State honors ex-internee's fight for justice
Had he been alive, Fred Korematsu would have turned 92 on Jan. 30. He died in 2005, but this year, his birthday did not slip by unnoticed. In fact, the civil rights activist probably would have been stunned to learn that schools throughout the state had been celebrating his birthday in a big way — with a statewide holiday in his honor.
The Fred T. Korematsu Day of Civil Liberties and the Constitution was signed into law last September by then-Gov. Arnold Schwarzenegger, with the purpose of teaching California schoolchildren about Korematsu’s story and its relevance in today’s post-9/11 world.
And the keeper of the legal details of his story — in the form of all his personal legal files and government documents — is UCLA, where Korematsu in 1999 designated these important papers that detail his fight for justice should be stored and made available for future historians and other scholars.
Korematsu was a 23-year-old shipyard worker in 1942, when President Franklin D. Roosevelt signed an executive order that authorized the removal and subsequent incarceration of 120,000 West Coast Japanese Americans. When the strong-willed young man refused to report to an internment camp in Topaz, Utah, he was branded a spy — arrested, convicted and thrown into jail.
With the help of American Civil Liberties Union attorney Ernest Besig, Korematsu filed an appeal that landed in the U.S. Supreme Court, but lost when the court upheld the constitutionality of the wartime relocation. Korematsu was sent to Topaz and put on probation for five years.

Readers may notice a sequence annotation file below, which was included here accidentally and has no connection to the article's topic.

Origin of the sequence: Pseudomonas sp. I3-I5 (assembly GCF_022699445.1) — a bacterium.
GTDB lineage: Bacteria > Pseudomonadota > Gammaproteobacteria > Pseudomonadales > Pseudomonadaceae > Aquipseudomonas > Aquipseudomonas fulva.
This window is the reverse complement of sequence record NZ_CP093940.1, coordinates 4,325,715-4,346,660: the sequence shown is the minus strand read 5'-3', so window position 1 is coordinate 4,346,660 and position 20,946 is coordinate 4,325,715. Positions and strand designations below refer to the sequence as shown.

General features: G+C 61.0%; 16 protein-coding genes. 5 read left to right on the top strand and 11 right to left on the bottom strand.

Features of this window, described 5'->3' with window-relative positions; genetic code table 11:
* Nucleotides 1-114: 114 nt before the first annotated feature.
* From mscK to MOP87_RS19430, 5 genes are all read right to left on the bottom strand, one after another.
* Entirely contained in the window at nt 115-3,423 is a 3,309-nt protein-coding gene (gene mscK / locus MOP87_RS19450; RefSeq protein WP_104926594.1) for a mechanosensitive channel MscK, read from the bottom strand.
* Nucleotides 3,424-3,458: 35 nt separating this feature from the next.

It wasn’t until 40 years later that Korematsu was able to clear his name with the help of a committed group of young civil rights attorneys — the Fred T. Korematsu v. U.S. Coram Nobis litigation team — led by San Francisco civil rights lawyer Dale Minami and Political Science Professor Peter Irons of UC San Diego. Korematsu’s conviction was ultimately overturned by U.S. District Court Judge Marilyn Hall Patel, who ruled that the exclusion orders of Japanese Americans were unjustified.
Korematsu and his legal team in 1999.
“The educational purpose of this collection will go on forever, I hope,” Korematsu said at the time of the donation. “When I speak at colleges, I tell the students, ‘Always talk about the internment. It can happen again if we let our guard down.’ That’s why we’ve placed the collection at UCLA, for anyone to use. We’re thankful for the opportunity.”